The Moon Is Down, by John Steinbeck. Published in 1942, this novel tells the story of the military invasion of a small, northern European town. Under cover of darkness, the town is taken by surprise in a swift and bloodless maneuver. Wanting nothing more than a simple life, the townspeople initially accept the suppression of their democratically elected officials and consent to military rule. In the hopes of maintaining the town’s submission, military leaders seek to be benevolent in their rule. But a surface of civility masks a deeper oppression. As winter sets in, relationships begin to fray and the absence of democracy is more deeply felt. Steinbeck expertly details the motivations of townspeople and invaders alike, illustrating how subtle and insidious oppression can be. A tale of oppression and resistance, The Moon is Down inspires resisters everywhere to push for a truly free and democratic society. —Sarah Shugars, communications manager, Jonathan M. Tisch College of Citizenship and Public Service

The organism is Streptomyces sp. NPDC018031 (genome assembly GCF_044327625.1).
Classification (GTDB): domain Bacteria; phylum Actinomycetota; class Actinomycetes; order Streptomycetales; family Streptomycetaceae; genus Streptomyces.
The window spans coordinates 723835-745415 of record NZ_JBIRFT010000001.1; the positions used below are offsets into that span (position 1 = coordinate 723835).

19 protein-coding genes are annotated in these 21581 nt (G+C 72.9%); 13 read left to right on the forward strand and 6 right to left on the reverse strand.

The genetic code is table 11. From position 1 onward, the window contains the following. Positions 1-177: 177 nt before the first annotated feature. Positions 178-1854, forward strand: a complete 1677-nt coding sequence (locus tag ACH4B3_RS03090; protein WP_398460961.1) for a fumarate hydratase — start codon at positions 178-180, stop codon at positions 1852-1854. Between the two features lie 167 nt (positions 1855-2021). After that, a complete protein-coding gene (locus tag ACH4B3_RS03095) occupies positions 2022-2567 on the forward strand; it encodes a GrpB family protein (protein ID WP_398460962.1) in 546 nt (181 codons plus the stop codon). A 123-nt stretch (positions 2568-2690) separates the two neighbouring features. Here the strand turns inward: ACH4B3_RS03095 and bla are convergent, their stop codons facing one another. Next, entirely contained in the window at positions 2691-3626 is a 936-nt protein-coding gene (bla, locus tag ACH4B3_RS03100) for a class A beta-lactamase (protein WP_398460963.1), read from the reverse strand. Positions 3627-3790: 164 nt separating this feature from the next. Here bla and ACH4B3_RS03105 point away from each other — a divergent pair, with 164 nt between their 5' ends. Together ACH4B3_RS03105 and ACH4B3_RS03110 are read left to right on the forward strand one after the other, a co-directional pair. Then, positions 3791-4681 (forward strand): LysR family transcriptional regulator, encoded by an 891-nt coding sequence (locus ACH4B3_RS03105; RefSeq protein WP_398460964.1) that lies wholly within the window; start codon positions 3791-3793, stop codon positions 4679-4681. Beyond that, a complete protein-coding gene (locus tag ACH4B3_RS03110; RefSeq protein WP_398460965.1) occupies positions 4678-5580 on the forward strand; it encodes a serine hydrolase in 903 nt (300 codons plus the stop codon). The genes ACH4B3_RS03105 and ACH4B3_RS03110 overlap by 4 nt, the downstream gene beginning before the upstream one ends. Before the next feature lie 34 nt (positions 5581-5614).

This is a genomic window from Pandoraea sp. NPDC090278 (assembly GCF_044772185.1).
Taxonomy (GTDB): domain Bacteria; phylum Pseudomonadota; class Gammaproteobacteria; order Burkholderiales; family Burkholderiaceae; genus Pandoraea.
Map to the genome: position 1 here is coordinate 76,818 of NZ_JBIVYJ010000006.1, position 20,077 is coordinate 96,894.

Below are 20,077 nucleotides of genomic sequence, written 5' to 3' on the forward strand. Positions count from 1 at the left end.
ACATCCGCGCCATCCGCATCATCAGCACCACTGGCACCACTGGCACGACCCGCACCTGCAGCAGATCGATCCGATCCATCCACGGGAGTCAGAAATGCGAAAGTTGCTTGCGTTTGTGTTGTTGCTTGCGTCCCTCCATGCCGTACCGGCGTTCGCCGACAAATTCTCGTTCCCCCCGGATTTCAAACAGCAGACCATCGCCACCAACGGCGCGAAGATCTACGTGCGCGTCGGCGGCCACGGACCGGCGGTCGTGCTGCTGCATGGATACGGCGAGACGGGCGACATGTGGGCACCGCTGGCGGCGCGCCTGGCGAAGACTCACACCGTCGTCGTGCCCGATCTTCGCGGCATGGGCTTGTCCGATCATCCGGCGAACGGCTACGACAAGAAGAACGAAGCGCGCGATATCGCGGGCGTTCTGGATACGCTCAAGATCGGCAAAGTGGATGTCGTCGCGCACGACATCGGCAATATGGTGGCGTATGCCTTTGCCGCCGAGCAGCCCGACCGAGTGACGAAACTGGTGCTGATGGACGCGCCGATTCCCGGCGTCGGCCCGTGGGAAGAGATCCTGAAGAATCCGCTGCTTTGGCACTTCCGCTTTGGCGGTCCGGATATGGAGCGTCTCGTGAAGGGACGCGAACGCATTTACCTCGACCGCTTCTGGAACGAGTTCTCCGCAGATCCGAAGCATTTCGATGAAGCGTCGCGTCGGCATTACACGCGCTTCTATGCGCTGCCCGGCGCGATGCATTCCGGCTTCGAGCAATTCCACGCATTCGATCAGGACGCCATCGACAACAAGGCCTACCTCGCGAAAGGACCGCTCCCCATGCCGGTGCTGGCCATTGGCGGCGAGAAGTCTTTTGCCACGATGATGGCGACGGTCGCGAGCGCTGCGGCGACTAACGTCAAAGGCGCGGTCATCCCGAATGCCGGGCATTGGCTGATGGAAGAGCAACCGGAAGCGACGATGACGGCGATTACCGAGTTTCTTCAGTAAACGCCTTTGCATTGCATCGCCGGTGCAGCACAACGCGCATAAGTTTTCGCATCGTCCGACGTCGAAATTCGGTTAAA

The 100-Year-Old Man Who Climbed Out the Window and Disappeared, by Jonas Jonasson. On the day of Allan Karlsson’s 100th birthday, he decides to escape from his detested nursing home by climbing out the window before the party planned by Director Alice, who won’t allow him to drink vodka. He embarks on a wacky series of adventures that begin in earnest when he steals a suitcase in a bus station without knowing its contents. Allan joins forces with a hotdog stand operator, and when they discover what’s inside the suitcase, well, that’s how they meet up with a succession of characters during their adventures. Interspersed with Allan’s current-day journey is the story of his life, in which he somehow manages to pop up in unlikely places as a young man, meeting Stalin, Mao Tse-tung and Harry S. Truman, among other historic figures. This Swedish novel is an easy and fun read; just be sure you’ve willingly suspended disbelief. —Marjorie Howard, senior writer, Tufts Now